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Scholastic's 100 Greatest Books for Kids List: Do You Agree with the Choices?

written by: Bright Hub Staff • edited by: Tracy Sabattis • updated: 2/15/2012

Scholastic has just released a new list of the 100 Greatest Books for Kids. Although many familiar titles make the list, many educators, parents and readers may be disappointed to find their favorites did not make the cut in order to make room for some new contenders.

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    The familiar tale of a humble pig and his intelligent friend topped the recently released list of the 100 Greatest Books for Kids. Just in time for National Reading Month in March, Scholastic’s Parent and Child Magazine’s list includes “Charlotte’s Web” by E.B. White, as well as other time-tested classics in their top 10, including “Goodnight Moon”, “A Wrinkle in Time”, “A Snowy Day” and “Where the Wild Things Are.”

    The list also includes 10 superlative awards for books that particularly impressed the editors. Some of their winners include “The Little Engine That Could” by Watty Piper (Most Heart-Warming Story) and “Tuck Everlasting” by Natalie Babbitt (Most Exquisite Style).

    The list is meant to span all age groups from birth to age 11 and includes nonfiction titles, such as “Diary of a Young Girl” by Anne Frank, as well as fiction. To generate the list, Scholastic pulled from several literary experts, educators and parents.

    The list is unique, and includes some surprising titles on it such as “Harry Potter and the Sorcerer's Stone” by J.K. Rowling, “The Hunger Games” by Suzanne Collins and “The Lightening Thief” by Rick Riordan.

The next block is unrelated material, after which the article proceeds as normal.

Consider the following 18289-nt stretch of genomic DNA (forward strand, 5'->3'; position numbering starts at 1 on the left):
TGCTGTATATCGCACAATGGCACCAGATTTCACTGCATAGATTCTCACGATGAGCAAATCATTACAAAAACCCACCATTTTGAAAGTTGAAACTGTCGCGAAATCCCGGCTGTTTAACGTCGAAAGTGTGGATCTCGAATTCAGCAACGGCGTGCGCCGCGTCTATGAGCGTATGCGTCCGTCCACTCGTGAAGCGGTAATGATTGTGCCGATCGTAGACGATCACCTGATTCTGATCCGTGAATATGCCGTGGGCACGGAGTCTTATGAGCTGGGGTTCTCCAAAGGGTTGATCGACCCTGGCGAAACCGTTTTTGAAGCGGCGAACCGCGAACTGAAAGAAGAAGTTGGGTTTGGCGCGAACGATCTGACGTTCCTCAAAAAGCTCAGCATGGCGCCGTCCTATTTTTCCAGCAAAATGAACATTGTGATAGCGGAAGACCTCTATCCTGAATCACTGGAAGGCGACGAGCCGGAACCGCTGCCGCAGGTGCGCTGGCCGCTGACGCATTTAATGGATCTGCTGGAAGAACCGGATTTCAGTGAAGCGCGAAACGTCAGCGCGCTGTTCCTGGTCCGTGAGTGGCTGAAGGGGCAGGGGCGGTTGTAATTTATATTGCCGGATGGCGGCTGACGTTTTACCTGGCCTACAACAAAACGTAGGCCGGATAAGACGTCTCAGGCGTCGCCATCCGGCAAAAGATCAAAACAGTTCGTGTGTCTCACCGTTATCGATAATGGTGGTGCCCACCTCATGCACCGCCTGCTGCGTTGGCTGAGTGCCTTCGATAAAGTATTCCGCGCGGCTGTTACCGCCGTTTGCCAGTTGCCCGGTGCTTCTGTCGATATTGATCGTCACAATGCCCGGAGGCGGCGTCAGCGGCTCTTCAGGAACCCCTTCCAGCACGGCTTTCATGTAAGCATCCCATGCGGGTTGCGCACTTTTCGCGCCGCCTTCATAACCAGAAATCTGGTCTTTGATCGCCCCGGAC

Sure, those books have proved immensely popular among young readers, but can we really say they should be included in a list of the greatest books? Have they really been around long enough to make that judgment?

    Others may note some glaring exceptions. “The Hobbit” by J.R.R. Tolkien did not make the list, nor did “Alice in Wonderland”, “Curious George”, “The Wizard of Oz” and other familiar titles.

    One could argue that this list better reflects the title “Great Children’s Books of the Moment”. The editors of Parent & Child consent that their list may be controversial, and that everyone will have their own personal 100 best.

    Is “The Adventures of Captain Underpants” really worthy of a spot on this list (despite earning the award of Most Side-Splittingly Hilarious)? Does this list reflect what educators use and recommend to their students? What do you think is missing or should have been added?

    Check out the list and decide for yourself!